By Tim Hayes
Growing up in an urban middle-class neighborhood, boys like me dreamed of getting a mini-bike. And not a small bicycle, mind you, but a mini-bike – a miniature motorcycle.
The noise, the power, the ability to go a hell of a lot faster than your scrawny little knobbly-kneed legs could take you. We knew of a couple of kids who actually got mini-bikes, and behind our Chamber of Commerce smiles, calculated to convey intense and sincere friendship – and nothing says friendship like letting a buddy take a spin on your mini-bike, right? – we secretly hated their guts. Mostly because they never – ever – let us ride.
So the best the rest of us adolescent yonkos could hope for came down to taping baseball cards to the rear post of our regular bicycles, so that when the back wheel started to rotate, the card would slap against the spokes and simulate the sound of a motorcycle.
Hey, when you’re 13 and broke, you make the most of the situation. We were MacGyvers before MacGyver was cool, all right?
Even this process required some forethought and careful evaluation. You didn’t want to tape a Roberto Clemente card back there, and let it take the tremendous beating those spokes were preparing to deliver. No, instead you fished out a handful of potential sacrificial lambs from your box of old baseball cards.
Guys like Vic Davalillo, yeah, he could get spoked. Milt May? Probably. You stopped and debated Steve Blass, though. He did win that seventh World Series game in Baltimore, but then the poor slob completely forgot how to pitch. Blass got the reprieve and was tossed back into the shoebox, but he’d be in the bullpen should the other two guys flame out too fast.
While out pedaling around the neighborhood with two friends one late summer afternoon, our baseball cards emitting roars of simulated combustion-engine power, we took a break in a nearby park when my friend Mikey made one of the most interesting suggestions of my early teenagerhood.
He pulled out from his back pocket not a baseball card, but a playing card. And not just any playing card. This one had a naked girl on it.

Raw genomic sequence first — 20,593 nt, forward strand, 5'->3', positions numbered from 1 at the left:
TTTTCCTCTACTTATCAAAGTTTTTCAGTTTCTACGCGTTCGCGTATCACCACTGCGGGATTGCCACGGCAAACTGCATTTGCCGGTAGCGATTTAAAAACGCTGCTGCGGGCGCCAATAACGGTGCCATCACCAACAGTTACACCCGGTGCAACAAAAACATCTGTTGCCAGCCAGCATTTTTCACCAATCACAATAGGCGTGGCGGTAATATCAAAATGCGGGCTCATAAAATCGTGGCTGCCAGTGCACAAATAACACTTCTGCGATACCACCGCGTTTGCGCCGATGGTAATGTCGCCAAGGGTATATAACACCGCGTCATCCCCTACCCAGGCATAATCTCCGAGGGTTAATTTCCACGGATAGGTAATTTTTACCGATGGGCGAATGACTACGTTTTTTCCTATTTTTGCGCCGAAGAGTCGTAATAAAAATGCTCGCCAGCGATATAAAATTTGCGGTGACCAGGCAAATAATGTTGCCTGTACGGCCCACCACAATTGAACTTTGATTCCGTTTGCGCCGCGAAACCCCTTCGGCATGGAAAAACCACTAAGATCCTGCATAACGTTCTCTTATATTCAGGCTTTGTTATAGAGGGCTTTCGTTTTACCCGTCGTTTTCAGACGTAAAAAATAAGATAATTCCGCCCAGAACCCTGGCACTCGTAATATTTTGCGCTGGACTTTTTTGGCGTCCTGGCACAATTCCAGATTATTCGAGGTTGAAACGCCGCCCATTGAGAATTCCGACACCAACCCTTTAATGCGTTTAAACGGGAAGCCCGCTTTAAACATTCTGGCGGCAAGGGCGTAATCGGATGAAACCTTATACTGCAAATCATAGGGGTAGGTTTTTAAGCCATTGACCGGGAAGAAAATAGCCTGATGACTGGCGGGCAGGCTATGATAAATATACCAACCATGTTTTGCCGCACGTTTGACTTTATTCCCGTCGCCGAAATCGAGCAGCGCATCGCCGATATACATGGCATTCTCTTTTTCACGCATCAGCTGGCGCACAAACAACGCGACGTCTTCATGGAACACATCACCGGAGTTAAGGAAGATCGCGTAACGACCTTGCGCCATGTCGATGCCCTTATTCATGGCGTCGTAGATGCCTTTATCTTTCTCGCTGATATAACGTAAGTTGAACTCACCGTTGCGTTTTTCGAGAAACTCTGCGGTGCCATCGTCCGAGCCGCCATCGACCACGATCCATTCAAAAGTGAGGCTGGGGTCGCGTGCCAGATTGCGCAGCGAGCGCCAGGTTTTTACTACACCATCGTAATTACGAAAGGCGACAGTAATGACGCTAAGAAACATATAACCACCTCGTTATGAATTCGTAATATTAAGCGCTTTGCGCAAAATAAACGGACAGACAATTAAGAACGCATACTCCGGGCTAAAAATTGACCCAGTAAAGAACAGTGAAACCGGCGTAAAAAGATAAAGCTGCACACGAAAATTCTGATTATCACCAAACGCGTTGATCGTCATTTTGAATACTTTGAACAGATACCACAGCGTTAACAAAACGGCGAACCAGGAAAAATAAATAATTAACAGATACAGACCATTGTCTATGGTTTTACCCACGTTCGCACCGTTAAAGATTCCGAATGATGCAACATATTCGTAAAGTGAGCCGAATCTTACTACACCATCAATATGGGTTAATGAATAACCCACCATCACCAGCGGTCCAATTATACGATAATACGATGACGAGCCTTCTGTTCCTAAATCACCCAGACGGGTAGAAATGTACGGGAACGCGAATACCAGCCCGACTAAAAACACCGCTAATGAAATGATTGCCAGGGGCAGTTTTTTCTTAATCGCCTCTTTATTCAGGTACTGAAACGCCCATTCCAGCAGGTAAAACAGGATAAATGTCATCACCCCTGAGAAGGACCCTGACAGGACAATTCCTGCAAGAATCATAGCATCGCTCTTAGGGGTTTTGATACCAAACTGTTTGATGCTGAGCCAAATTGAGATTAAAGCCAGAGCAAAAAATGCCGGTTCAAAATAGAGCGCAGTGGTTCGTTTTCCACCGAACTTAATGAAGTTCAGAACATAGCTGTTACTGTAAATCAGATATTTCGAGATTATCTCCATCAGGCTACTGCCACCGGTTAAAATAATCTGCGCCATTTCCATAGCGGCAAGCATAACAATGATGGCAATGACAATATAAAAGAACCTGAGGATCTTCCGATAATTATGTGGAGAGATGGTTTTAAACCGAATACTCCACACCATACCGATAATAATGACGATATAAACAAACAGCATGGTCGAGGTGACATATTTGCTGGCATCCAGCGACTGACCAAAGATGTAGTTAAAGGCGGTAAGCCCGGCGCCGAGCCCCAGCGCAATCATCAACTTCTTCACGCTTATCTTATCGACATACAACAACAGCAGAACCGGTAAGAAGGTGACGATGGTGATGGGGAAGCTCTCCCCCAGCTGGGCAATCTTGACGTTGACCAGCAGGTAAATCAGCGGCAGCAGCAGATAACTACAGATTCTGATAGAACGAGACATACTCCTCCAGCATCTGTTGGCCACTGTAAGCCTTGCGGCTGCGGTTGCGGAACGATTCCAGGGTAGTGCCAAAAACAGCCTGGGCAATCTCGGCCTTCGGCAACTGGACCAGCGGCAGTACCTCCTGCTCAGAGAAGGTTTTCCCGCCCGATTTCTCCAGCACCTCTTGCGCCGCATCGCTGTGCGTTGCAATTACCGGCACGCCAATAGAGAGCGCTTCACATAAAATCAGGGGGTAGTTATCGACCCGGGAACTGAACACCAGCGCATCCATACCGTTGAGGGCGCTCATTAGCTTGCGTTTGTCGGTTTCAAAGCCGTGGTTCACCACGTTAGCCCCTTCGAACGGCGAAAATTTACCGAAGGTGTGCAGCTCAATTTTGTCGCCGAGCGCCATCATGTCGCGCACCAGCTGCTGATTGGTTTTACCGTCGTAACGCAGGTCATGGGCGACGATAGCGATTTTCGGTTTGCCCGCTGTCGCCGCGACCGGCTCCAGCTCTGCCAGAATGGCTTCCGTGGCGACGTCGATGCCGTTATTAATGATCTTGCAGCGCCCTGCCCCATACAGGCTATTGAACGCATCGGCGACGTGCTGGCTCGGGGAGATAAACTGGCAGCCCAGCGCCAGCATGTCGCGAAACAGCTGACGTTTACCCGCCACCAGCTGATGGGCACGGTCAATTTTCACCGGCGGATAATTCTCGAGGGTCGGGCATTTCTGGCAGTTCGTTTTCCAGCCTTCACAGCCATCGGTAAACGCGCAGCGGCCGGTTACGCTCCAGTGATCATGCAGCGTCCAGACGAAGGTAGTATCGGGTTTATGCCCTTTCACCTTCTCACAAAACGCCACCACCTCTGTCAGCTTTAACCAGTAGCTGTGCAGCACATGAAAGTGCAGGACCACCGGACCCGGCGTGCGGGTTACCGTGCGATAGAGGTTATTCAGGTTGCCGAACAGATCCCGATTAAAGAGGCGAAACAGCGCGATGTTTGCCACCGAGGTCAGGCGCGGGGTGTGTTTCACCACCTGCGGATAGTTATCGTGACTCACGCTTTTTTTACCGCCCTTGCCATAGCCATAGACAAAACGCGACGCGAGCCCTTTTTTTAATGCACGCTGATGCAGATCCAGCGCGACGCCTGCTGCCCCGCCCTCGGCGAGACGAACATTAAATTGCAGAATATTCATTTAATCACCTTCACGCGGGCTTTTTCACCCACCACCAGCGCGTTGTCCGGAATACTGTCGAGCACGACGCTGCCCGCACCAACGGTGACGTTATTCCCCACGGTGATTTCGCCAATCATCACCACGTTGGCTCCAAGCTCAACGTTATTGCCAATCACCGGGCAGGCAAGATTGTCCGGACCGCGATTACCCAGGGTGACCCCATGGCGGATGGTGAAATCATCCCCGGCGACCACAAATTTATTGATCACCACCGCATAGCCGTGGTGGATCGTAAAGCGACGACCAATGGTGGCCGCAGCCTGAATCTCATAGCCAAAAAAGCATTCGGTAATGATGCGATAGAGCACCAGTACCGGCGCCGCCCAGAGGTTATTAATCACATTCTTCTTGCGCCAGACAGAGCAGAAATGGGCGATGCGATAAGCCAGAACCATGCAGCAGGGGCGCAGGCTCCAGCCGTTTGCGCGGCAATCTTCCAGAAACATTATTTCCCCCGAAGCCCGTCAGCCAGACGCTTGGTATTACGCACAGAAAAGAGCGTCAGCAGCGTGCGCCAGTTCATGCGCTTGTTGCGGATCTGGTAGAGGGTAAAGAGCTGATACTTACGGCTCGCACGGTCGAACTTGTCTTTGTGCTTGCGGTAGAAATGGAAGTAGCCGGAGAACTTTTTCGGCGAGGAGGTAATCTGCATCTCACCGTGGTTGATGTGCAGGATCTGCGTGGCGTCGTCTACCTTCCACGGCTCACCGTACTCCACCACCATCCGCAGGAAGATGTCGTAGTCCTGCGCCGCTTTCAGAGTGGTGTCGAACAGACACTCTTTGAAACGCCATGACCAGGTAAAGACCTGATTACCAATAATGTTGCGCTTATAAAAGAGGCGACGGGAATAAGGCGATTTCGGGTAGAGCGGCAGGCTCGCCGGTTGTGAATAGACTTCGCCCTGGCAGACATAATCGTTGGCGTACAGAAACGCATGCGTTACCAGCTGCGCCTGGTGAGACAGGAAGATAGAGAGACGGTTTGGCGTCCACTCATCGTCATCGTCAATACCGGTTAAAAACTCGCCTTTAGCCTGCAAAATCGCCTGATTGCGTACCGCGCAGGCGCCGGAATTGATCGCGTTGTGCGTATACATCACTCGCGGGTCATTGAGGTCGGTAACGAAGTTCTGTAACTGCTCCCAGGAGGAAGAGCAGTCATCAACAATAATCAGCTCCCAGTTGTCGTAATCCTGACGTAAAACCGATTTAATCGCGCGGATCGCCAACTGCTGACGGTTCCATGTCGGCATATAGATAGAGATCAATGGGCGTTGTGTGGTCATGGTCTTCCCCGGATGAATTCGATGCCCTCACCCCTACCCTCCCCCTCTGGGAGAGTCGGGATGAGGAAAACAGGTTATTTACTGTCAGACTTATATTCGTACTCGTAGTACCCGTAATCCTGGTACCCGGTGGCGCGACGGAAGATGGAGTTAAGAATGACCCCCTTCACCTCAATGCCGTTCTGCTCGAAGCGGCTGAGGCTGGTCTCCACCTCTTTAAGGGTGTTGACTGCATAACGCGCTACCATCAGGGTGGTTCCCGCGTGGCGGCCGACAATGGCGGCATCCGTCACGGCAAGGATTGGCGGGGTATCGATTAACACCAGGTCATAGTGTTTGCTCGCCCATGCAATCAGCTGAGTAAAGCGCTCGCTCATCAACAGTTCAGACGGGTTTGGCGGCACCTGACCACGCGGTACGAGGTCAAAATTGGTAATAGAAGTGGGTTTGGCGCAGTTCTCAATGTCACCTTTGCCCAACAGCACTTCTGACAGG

Mikey had five older brothers, and he took full advantage of one of the great features of such a sibling set-up – he had open access to all of their nasty, naughty, never-to-be-discussed-with-Mom-and-Dad items. As long as he didn’t get caught, that is. Every couple of weeks, Mikey’d show up with bright red mark across his cheek, or a puffed-up eye. That’s when we knew Mikey’s big brothers had caught him messing with their stuff.
On this day, however, Mikey made it out of the house not only alive, but with one of the most hallowed treasures a gang of sheltered 13-year-olds could imagine – a card with the portrait of a girl with no clothes on.
“Okay, guys, who wants it for their bike?” Mikey asked.
“For our bikes?” cried Dean. “Mikey, are you nuts? We can’t tape that to our bikes. Plus, why would you want to? We ought to find a good rock to hide that under, so we can come out here all the time and look at it.”
“Nah, I swiped this to go on somebody’s bike,” Mikey insisted. “It’ll make the same sound, but whoever gets it will know how great his noisemaker really is! Let’s shink on it. I got evens. Ready?”
After a couple of rounds of shink (where two guys put up fingers, with the winner determined by whether the total is an even or odd number), guess who got the naked-lady noisemaker?
So off came Vic Davalillo and on went Miss Four of Diamonds. I wasn’t sure it was better to go really fast, so that no one could see who was on that card, or to go really slow, so that no one cared. I’d never had a more self-conscious bike ride in my life.
That was, until we were pumping our bikes up the back alley, just as my Mom started pulling her car into the garage as she came home from work.
“Hi, boys,” she called to us, as I just kept pumping up the hill, no time to talk Mom, very busy here, need to keep moving, you know, pedal, pedal, pedal.
“Hey, come back here and say hi to your Mom – what’s the matter with you?” Mikey teased, a smirk beginning to form in the corner of his mouth, the bastard. He’d set me up.
“Look, we all put baseball cards on our spokes to make noise like a mini-bike,” the shrimpy little sadist explained to my mother. “I have Johnny Bench on mine.”
“Oh, that’s nice,” Mom replied. “Dean, who’s on your –“
As I made a U-turn to come back to where they were talking, I “lost my balance” and fell off the bike. An unbelievable coincidence, as it turns out.
“Are you all right? What happened?”
“I’m okay, Mom,” I said, with some difficulty. It was pretty hard to enunciate with all of that coated plastic on the roof of my mouth.
“Whose card is on your bike, Honey?”
“Oh, my old one flew off. I’m putting Steve Blass on next.”
Fifteen minutes later, we gathered in that park again. Miss Four of Diamonds, having been in my mouth all that time, lost some of her allure, to be sure. She never made it back onto any of our bikes again, but we did visit her regularly when we would pull her out from under a really good rock.
A MacGyver always makes do, you know.
Copyright 2016 Transverse Park Productions LLC and Tim Hayes Consulting